However, the screening process, which includes prostate-specific antigen (PSA) testing followed by transrectal ultrasound-guided biopsy of men with elevated PSA levels of 3 ngml and higher, is responsible for overdiagnosis and excessive biopsies of low-grade prostate cancer. In fact, the World Health Organisation (WHO) Region Europe does not recommend systematic screening, citing a “high harm/benefit ratio”.
Important findings from a randomised clinical study of 12,750 men living in Stockholm County, Sweden, reported this summer at the European Association of Urology annual congress, may change this. Researchers from Karolinska Institute in Stockholm reported that MRI-guided biopsies can reduce overdiagnosis by half compared to traditional ultrasound-guided biopsies. The additional use of a novel blood test -- the Stockholm3 test (A3P Biomedical AB, Stockholm) -- reduced the number of MRIs performed by 36%, while further preventing the need to biopsy minor, low-risk tumours by 8%. ‘Our results show that we have identified the tools needed to carry out effective and safe screening for prostate cancer,’ said Tobias Nordström MD PhD, principal investigator of the STHLM3MRI study. ‘After many years of debate and research, it feels fantastic to be able to present knowledge that can improve healthcare for men.’
Prostate cancer is the third highest cause of cancer deaths in the European Union, with an estimated 78,800 men dying in 2020. Globally, it is the sixth leading cause of cancer death among men, with an estimated 359,000 deaths in 2018 based on the GLOBOCAN database, and is estimated to increase to 740,000 deaths by 2040 due to an aging population.
News • Stockholm3 test to reduce MRI
Researchers at Karolinska Institutet recently reported that magnetic resonance imaging (MRI) could reduce overdiagnoses and thereby improve prostate cancer screening. Now, the same research group has published a study in The Lancet Oncology, which shows that the addition of a novel blood test, the Stockholm3 test, can reduce the number of MRIs performed by a third while further preventing the…
The clinical study
For the clinical study, 49,118 men aged 50-74 living in Stockholm County were randomly selected and invited to participate in a prostate cancer screening to identify whether they were at elevated risk of developing prostate cancer. Between 2018 and 2020,12,750 accepted and provided blood specimens; 2,293 with elevated risk as assessed by PSA and the Stockholm 3 test were randomly assigned to either a group who had traditional biopsies performed or a group having a MRI exam followed by a targeted biopsy approach in men with visible lesions on the MRI.
The Stockholm3 test uses an algorithm to analyse a combination of protein markers, genetic markers, and clinical data. Specifically, it determines the concentration of five plasma markers in a blood sample, as well as the analysis of approximately 100 genetic variants. The results of the analysis are integrated into an algorithm that includes the patient’s age, family history, and the result of a previous biopsy, if any. This creates a risk percentage score that a prostate biopsy will have a Gleason score of 7 or greater. ‘The combination of improved risk prediction and MRI-targeted biopsy has the potential to establish a new framework for prostate cancer screening,’ the researchers said.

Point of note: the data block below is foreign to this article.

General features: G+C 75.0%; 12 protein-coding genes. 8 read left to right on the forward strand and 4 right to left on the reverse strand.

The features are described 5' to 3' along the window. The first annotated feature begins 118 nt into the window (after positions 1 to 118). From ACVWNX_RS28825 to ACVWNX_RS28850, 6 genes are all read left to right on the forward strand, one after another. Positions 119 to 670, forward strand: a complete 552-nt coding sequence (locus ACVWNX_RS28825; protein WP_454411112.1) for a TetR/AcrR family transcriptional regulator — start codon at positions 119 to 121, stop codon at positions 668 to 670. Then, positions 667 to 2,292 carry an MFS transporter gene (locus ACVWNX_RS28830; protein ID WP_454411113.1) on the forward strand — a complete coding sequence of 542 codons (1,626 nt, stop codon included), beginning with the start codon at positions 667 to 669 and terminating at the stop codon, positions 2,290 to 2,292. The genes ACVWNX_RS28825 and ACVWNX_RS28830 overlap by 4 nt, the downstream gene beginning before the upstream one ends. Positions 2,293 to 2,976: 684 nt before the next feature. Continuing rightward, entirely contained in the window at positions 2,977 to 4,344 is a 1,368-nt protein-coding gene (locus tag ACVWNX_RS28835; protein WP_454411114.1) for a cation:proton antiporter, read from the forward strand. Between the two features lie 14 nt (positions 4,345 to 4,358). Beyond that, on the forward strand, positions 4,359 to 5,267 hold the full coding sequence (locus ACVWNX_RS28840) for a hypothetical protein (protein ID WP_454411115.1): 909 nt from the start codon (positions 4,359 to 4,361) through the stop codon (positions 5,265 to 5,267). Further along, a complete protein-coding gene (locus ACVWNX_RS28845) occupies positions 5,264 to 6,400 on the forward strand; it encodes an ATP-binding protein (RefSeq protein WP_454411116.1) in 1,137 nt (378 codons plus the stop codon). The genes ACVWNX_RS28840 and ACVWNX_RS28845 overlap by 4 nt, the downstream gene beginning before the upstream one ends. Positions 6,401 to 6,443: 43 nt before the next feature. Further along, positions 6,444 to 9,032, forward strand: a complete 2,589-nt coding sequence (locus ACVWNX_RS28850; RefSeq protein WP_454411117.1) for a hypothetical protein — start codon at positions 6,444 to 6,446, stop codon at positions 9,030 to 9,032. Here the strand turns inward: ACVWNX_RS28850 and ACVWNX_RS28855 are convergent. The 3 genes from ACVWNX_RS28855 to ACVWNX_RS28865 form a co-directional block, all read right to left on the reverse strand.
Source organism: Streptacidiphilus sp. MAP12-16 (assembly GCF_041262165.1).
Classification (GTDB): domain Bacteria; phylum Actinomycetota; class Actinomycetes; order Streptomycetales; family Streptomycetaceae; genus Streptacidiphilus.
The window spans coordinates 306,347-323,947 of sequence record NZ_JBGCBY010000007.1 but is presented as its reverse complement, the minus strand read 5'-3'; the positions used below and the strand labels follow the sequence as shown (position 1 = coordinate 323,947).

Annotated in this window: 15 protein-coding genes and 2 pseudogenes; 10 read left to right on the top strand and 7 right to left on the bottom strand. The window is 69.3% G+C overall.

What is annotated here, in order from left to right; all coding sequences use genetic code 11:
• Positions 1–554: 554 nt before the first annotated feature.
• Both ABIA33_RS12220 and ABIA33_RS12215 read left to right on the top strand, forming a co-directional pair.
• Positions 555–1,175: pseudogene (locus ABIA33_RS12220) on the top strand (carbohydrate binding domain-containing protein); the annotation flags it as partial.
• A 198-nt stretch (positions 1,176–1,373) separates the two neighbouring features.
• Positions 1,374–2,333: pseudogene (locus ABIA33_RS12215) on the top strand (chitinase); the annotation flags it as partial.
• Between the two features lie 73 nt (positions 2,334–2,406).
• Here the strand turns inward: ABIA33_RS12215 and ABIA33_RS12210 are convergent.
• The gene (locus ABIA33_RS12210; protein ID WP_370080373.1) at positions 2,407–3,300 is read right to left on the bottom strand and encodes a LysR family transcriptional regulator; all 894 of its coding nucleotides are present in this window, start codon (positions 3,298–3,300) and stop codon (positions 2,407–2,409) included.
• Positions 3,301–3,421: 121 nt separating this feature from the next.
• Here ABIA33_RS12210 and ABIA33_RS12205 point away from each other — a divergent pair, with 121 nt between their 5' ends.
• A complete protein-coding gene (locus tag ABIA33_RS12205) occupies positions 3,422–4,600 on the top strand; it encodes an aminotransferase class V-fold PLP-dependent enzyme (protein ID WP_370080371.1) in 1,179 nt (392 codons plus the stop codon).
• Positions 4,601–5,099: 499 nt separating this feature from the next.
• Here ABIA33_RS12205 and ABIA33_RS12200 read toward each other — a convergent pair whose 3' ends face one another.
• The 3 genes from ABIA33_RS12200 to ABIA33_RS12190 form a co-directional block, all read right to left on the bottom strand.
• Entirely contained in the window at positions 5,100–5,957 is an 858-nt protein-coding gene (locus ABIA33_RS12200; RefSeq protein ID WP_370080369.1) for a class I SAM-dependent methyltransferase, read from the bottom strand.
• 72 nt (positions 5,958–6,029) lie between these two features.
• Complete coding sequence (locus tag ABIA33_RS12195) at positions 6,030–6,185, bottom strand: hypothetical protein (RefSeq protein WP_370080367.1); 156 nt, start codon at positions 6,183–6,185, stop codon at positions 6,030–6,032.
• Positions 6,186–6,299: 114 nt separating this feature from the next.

An innovation such as the STHLM3MRI study makes an even more compelling case for the European Commission to ensure that a risk stratified approach to early detection of prostate cancer is adopted across the whole of EuropeHendrick Van Poppel
The use of MRI-guided and targeted biopsies proved as effective as standard biopsies. The benefits of MRI are that it can be used to discriminate the need for a biopsy based on the presence/absence of suspicious lesions, and then to target biopsies to those lesions. The researchers said that, in a population of 10,000 men with elevated PSA levels, the MRI approach would result in 409 fewer men having a biopsy, 366 fewer biopsies with benign findings, and 88 fewer clinically insignificant cancers detected than with the standard biopsy approach. ‘Our clinical study showed that the Stockholm3 test can significantly reduce the number of MRI biopsies, without compromising the diagnostic capacity of medium grade prostate cancers, in comparison with the use of the PSA value 3 ng/mL as the cut-off value for biopsy recommendation,’ they said.
Professor Hendrick Van Poppel, Adjunct Secretary General of the EAU, commented, ‘It’s exciting to see breakthroughs such as this in the field of early detection of prostate cancer. An innovation such as the STHLM3MRI study makes an even more compelling case for the European Commission to ensure that a risk stratified approach to early detection of prostate cancer is adopted across the whole of Europe. The EAU is working hard to ensure that early detection is addressed in the implementation of Europe’s Beating Cancer Plan in order to reduce mortality of Europe’s most common male cancer while also dealing with the challenges of challenges of overdiagnosis and overtreatment.’
The researchers are currently performing cost-effectiveness analyses using data from the clinical trial. The Stockholm3 test is currently available in Sweden, Finland, Norway and Denmark.
Associate professor of Urology at the Department of Clinical Sciences at Danderyd Hospital at Karolinska Institute, Tobias Nordström MD PhD combines clinical surgical practice with independent research. The latter focuses on development and implementing improvements in clinical care, such as targeted prostate biopsies and imaging and developing improved guidelines for treatment.